Her story went something like this: She was taking on too much, her schedule was jam-packed, and so God let her get sick, and so she was made to give up all her tasks and spend the week in bed.
I'd never thought of it that way before. And it fits in well with my God-designed-science philosophy: when we take on too much and become stressed, our immune systems are weaker, and we are thus more likely to be laid flat by a few germs. And God designed that too, so whether He smitted her with a green ooze while she slept or via ragged good intestinal bacteria, she was down for the count, with nothing left to do but rest and ponder God.
And so God (directly or indirectly) smitted me with inflammed vocal cords that have reduced my voice to a pathetic whisper and suddenly, not of my on volition, I am the type of mother who does not yell at her children.
And while the cat frolics on the counter and the dog pretends she doesn't know what my firmly pointing finger could possibly mean, I have learned that I don't always need to yell at my children, or even speak firmly to them, in order to get them to listen to me. A whisper from across the table yields the same results as a loud, angry command. "Use your spoon." "Don't feed Roxy Cheerios." "Stop taking Theodore's cup away from him." Still, no one used their spoon, Roxy binged on Cheerios, and Theodore screamed his brains out at Eleanor's retreating fingers clutching his big boy cup in a greedy death-grip.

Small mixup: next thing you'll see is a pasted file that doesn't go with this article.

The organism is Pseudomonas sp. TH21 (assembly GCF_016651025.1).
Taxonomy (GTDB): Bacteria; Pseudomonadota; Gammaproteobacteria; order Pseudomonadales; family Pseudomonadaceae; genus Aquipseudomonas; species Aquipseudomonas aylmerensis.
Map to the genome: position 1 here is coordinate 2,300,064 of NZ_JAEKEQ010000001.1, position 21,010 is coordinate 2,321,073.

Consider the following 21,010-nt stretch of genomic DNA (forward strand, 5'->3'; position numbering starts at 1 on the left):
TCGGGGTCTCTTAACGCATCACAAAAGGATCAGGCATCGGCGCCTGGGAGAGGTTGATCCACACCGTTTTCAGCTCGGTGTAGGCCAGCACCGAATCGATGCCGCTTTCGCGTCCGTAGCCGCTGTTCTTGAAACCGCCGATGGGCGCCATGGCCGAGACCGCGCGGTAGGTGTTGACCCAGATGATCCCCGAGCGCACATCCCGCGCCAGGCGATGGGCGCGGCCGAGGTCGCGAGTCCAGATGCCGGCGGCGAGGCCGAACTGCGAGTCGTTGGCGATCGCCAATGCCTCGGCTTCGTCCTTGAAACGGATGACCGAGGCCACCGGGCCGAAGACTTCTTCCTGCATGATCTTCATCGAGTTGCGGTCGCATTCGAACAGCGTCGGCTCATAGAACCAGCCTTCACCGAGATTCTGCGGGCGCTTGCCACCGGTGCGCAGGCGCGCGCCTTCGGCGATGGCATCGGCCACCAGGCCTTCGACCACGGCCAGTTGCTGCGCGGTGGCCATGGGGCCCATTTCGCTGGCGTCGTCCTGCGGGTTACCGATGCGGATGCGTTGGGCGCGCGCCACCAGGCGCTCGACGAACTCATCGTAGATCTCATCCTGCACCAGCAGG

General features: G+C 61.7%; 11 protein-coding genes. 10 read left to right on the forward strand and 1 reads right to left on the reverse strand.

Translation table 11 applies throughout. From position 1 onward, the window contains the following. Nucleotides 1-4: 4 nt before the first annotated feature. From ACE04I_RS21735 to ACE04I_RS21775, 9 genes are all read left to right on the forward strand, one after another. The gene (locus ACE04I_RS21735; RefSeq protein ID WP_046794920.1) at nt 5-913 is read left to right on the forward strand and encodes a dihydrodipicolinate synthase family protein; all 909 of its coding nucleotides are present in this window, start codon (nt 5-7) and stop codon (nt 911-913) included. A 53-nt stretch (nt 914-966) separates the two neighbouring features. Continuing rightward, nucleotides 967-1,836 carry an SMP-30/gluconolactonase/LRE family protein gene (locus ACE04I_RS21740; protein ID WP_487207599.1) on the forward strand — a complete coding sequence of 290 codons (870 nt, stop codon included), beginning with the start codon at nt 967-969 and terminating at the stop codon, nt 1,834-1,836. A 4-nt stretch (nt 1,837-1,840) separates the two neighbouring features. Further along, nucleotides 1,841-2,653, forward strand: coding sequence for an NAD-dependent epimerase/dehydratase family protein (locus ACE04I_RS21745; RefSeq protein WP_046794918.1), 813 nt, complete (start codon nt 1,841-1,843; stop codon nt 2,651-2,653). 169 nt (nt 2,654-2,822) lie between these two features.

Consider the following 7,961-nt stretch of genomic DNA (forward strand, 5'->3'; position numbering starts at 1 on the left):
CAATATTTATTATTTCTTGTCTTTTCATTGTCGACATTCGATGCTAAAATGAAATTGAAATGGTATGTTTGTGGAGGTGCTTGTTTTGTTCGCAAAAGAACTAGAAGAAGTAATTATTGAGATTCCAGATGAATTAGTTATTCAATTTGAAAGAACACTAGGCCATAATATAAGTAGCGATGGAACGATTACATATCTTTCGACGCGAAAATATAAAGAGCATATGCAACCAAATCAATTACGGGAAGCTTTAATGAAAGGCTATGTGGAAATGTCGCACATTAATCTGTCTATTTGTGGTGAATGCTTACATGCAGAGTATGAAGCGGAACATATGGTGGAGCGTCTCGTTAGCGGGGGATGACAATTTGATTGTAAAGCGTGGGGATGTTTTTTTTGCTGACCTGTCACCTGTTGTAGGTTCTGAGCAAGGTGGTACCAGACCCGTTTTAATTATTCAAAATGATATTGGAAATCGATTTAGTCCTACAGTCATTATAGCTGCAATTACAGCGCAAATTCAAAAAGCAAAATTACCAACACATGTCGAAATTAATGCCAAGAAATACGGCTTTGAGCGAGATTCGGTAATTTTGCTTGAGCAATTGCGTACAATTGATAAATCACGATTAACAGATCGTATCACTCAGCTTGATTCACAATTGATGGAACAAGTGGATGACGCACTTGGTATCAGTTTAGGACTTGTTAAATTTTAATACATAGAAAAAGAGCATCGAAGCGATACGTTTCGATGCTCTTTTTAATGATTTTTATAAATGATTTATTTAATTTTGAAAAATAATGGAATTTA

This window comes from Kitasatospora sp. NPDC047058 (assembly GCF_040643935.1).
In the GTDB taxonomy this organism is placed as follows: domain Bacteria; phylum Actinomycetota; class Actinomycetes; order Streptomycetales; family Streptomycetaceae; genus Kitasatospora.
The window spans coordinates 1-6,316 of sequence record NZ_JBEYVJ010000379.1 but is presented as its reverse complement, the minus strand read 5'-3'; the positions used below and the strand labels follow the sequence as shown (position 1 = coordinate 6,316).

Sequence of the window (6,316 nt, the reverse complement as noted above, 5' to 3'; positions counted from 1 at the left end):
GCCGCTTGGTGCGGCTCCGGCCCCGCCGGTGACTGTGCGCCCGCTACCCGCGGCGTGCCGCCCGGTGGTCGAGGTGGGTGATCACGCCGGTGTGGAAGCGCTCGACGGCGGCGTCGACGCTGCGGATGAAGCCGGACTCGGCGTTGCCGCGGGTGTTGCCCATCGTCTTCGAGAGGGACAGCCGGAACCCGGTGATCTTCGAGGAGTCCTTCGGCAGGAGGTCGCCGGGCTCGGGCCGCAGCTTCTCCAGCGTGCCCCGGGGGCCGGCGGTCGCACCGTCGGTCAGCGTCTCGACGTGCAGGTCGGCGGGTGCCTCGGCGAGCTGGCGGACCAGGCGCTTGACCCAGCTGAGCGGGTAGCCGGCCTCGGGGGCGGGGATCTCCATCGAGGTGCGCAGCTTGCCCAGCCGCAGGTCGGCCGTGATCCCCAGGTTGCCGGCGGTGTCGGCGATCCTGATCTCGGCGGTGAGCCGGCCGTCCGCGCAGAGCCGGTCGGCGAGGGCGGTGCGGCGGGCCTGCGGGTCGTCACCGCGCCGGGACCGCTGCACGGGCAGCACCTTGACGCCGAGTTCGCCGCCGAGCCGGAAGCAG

Sort of, but you get where I'm going with this.
I got Eleanor to stopped throwing the counting jungle animals and pick them all up without yelling. I stopped Theodore from tumbling down the stairs with a terrified whisper just as effectively as I did with a terrified shout. I couldn't scream angrily when Abigail locked me out of the house when I let Roxy out. My life is bumbling along as exactly the same speed whether I yell or whisper. And so I wish to stop yelling. Yelling makes me angry and bitter and petty. I don't like how I feel at the end of the day when I yelled all through it. And while I always meant to try to stop, being absolutely forced to quiet the volume has been quite an eye-opener.